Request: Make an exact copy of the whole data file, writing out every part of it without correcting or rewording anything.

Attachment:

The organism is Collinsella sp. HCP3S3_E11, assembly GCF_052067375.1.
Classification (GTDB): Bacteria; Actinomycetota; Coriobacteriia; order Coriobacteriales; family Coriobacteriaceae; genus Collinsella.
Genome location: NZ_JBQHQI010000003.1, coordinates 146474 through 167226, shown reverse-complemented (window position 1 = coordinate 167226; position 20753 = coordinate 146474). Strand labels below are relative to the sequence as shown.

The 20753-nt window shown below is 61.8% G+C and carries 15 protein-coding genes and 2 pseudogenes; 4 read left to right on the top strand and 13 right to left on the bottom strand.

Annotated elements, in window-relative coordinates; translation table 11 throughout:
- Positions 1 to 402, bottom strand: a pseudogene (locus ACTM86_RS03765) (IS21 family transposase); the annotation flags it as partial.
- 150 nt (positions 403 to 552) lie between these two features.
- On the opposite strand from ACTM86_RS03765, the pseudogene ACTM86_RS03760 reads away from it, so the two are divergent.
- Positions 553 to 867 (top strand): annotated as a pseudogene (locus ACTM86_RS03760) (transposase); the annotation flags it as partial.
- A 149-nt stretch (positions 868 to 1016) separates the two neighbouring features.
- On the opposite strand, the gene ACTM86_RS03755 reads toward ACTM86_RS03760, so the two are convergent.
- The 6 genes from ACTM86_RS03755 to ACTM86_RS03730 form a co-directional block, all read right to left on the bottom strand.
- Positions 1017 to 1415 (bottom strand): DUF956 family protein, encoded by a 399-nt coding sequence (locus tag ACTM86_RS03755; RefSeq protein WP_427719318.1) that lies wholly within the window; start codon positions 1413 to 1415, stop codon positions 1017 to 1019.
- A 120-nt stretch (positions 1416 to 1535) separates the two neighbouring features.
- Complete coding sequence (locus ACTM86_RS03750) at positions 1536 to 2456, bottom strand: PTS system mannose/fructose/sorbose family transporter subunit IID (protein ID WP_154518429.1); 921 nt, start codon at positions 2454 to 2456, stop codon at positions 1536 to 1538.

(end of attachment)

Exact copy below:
The organism is Collinsella sp. HCP3S3_E11, assembly GCF_052067375.1.
Classification (GTDB): Bacteria; Actinomycetota; Coriobacteriia; order Coriobacteriales; family Coriobacteriaceae; genus Collinsella.
Genome location: NZ_JBQHQI010000003.1, coordinates 146474 through 167226, shown reverse-complemented (window position 1 = coordinate 167226; position 20753 = coordinate 146474). Strand labels below are relative to the sequence as shown.

The 20753-nt window shown below is 61.8% G+C and carries 15 protein-coding genes and 2 pseudogenes; 4 read left to right on the top strand and 13 right to left on the bottom strand.

Annotated elements, in window-relative coordinates; translation table 11 throughout:
- Positions 1 to 402, bottom strand: a pseudogene (locus ACTM86_RS03765) (IS21 family transposase); the annotation flags it as partial.
- 150 nt (positions 403 to 552) lie between these two features.
- On the opposite strand from ACTM86_RS03765, the pseudogene ACTM86_RS03760 reads away from it, so the two are divergent.
- Positions 553 to 867 (top strand): annotated as a pseudogene (locus ACTM86_RS03760) (transposase); the annotation flags it as partial.
- A 149-nt stretch (positions 868 to 1016) separates the two neighbouring features.
- On the opposite strand, the gene ACTM86_RS03755 reads toward ACTM86_RS03760, so the two are convergent.
- The 6 genes from ACTM86_RS03755 to ACTM86_RS03730 form a co-directional block, all read right to left on the bottom strand.
- Positions 1017 to 1415 (bottom strand): DUF956 family protein, encoded by a 399-nt coding sequence (locus tag ACTM86_RS03755; RefSeq protein WP_427719318.1) that lies wholly within the window; start codon positions 1413 to 1415, stop codon positions 1017 to 1019.
- A 120-nt stretch (positions 1416 to 1535) separates the two neighbouring features.
- Complete coding sequence (locus ACTM86_RS03750) at positions 1536 to 2456, bottom strand: PTS system mannose/fructose/sorbose family transporter subunit IID (protein ID WP_154518429.1); 921 nt, start codon at positions 2454 to 2456, stop codon at positions 1536 to 1538.